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Frans_Jozef
Tuesday, May 17th, 2005, 05:12 PM
George Orwell:"Revenge is sour"

Tribune
9 November, 1945

Source:
http://www.resort.com/~prime8/Orwell/revengesour.html (http://www.resort.com/%7Eprime8/Orwell/revengesour.html)

Whenever I read phrases like "war guilt trials", "punishment of war
criminals" and so forth, there comes back into my mind the memory of
something I saw in a prisoner-of-war camp in South Germany, earlier
this year.

Another correspondent and myself were being show round the camp by a
little Viennese Jew who had been enlisted in the branch of the
American army which deals with the interrogation of prisoners. He was
an alert, fair-haired, rather good-looking youth of about twenty-
five, and politically so much more knowledgeable than the average
American officer that it was a pleasure to be with him. The camp was
on an airfield, and, after we had been round the cages, our guide led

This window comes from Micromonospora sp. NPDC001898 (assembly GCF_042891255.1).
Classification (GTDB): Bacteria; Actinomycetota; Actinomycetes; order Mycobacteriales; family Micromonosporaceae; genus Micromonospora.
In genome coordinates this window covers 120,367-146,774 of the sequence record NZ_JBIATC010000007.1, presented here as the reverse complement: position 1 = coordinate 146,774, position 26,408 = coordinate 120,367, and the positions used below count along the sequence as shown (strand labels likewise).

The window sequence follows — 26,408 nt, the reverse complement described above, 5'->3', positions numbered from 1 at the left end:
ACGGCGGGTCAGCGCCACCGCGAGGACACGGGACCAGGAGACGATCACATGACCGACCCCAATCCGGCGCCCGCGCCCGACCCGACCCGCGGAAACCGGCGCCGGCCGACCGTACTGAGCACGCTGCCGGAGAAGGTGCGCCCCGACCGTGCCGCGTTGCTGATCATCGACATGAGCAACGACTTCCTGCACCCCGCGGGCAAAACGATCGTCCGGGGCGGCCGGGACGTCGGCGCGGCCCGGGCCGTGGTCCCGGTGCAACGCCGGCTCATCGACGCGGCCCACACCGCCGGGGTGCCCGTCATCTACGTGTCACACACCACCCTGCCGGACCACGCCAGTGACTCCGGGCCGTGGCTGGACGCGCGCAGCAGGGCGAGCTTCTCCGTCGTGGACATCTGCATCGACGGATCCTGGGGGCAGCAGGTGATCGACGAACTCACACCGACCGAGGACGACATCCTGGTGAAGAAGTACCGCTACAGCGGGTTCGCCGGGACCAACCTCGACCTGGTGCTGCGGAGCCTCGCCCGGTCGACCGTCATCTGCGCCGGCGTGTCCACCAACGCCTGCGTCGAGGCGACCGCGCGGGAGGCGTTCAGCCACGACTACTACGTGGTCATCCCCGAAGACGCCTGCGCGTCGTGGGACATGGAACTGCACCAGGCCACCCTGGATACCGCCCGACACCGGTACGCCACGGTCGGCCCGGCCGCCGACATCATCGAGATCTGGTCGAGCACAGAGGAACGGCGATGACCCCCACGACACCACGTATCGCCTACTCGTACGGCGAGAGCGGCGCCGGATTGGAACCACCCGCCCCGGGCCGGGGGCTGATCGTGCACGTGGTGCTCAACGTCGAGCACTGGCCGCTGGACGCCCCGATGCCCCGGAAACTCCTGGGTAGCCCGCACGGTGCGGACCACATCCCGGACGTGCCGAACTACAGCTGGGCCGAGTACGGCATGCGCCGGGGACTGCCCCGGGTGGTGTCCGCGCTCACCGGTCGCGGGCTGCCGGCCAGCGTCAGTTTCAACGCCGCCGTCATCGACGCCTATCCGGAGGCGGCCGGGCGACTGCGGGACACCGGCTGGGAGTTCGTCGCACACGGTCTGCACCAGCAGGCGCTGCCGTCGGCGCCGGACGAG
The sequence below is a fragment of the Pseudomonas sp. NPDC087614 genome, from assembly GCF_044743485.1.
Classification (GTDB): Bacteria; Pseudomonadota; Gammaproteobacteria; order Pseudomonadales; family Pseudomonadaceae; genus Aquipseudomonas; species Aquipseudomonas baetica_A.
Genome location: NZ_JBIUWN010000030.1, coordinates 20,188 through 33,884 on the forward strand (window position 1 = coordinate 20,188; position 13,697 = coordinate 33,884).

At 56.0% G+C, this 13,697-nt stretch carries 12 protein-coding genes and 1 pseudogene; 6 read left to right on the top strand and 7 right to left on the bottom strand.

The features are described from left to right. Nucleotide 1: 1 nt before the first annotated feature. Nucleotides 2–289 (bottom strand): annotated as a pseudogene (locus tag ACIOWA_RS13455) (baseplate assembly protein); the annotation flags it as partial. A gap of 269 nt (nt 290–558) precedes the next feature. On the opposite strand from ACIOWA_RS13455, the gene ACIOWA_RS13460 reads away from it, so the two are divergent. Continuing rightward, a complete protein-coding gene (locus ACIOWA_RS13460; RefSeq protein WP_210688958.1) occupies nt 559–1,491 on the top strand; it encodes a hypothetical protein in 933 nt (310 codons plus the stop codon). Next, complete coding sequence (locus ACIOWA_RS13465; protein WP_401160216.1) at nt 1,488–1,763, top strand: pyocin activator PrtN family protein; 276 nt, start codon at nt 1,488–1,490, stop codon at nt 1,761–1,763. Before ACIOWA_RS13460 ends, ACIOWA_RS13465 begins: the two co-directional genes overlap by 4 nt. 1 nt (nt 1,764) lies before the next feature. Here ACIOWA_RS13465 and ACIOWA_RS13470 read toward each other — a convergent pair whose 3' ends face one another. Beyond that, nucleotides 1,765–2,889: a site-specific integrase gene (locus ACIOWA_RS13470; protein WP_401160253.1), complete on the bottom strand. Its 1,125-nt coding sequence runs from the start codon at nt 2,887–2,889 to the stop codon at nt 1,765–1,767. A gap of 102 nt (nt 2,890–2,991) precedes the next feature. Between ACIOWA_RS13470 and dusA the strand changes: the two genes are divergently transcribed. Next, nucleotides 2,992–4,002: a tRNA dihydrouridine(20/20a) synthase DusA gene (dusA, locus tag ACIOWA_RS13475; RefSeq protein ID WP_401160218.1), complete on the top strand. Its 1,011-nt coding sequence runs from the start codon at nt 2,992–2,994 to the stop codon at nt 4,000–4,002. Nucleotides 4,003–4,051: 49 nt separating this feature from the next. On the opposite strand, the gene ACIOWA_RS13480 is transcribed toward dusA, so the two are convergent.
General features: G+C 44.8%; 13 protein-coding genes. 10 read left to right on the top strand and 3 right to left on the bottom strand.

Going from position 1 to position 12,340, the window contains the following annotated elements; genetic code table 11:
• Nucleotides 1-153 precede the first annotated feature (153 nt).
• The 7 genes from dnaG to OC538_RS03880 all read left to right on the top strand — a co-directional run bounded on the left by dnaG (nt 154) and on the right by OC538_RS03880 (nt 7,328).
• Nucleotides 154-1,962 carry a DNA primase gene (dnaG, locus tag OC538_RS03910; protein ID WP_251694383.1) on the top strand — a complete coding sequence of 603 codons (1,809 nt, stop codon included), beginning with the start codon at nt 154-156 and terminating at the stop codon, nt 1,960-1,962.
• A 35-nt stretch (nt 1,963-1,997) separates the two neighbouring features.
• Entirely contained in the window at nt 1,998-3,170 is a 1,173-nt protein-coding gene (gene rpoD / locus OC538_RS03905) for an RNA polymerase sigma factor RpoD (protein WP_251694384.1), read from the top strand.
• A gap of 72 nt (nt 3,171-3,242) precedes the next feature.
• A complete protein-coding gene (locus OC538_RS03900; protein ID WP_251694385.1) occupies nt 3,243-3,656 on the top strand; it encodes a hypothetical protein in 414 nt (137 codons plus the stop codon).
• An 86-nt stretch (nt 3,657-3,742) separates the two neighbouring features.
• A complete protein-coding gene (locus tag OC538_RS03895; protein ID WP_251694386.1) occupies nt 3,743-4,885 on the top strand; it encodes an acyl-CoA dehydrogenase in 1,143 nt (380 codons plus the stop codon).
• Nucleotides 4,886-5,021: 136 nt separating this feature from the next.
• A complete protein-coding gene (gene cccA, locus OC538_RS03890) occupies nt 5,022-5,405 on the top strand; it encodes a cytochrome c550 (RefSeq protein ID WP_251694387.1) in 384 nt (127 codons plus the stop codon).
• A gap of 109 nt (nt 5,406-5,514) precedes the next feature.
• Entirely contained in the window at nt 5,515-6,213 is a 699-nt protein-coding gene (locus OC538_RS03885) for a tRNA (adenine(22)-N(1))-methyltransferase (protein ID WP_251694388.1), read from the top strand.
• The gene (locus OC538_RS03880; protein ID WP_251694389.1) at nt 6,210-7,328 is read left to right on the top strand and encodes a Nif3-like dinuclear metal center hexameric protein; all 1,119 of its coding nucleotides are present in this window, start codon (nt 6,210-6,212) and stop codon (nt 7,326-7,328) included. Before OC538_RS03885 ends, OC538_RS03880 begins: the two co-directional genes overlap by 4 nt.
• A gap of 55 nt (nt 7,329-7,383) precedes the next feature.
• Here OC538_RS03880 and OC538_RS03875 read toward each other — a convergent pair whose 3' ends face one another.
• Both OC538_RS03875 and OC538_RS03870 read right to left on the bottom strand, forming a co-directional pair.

us to a hangar where various prisoners who were in a different
category from the others were being "screened."

Up at one end of the hangar about a dozen men were lying in a row on
the concrete floor. These, it was explained, were S.S. officers who
had been segregated from the other prisoners. Among them was a man in
dingy civilian clothes who was lying with his arm across his face and
apparently asleep. He had strange and horribly deformed feet. The two
of them were quite symmetrical, but they were clubbed out into an
extraordinary globular shape which made them more like a horse's hoof
than anything human. As we approached the group, the little Jew
seemed to be working himself up into a state of excitement.

"That's the real swine!" he said, and suddenly he lashed out with his
heavy army boot and caught the prostrate man a fearful kick right on
the bulge of one of his deformed feet.

"Get up, you swine!" he shouted as the man started out of sleep, and
then repeated something of the kind in German. The prisoner scrambled
to his feet and stood clumsily to attention. With the same air of
working himself up into a fury -- indeed he was almost dancing up and
down as he spoke -- the Jew told us the prisoner's history. He was
a "real" Nazi: his party number indicated that he had been a member